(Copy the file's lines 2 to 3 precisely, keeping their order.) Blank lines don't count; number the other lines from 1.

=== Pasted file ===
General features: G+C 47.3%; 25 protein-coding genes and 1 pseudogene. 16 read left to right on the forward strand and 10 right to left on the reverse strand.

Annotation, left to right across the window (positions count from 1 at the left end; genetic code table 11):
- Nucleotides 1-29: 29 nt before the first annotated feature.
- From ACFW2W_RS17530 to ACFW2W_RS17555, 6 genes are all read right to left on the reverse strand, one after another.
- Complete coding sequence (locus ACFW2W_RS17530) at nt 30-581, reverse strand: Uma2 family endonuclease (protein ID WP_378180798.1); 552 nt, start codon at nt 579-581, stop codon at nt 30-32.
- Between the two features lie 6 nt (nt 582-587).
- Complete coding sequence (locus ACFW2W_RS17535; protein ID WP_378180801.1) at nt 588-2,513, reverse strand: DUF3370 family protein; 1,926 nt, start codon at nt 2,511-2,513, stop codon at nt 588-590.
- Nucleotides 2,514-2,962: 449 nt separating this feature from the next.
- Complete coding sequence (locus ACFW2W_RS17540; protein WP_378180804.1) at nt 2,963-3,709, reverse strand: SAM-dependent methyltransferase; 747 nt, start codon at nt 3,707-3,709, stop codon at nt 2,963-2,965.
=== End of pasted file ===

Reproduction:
Annotation, left to right across the window (positions count from 1 at the left end; genetic code table 11):
- Nucleotides 1-29: 29 nt before the first annotated feature.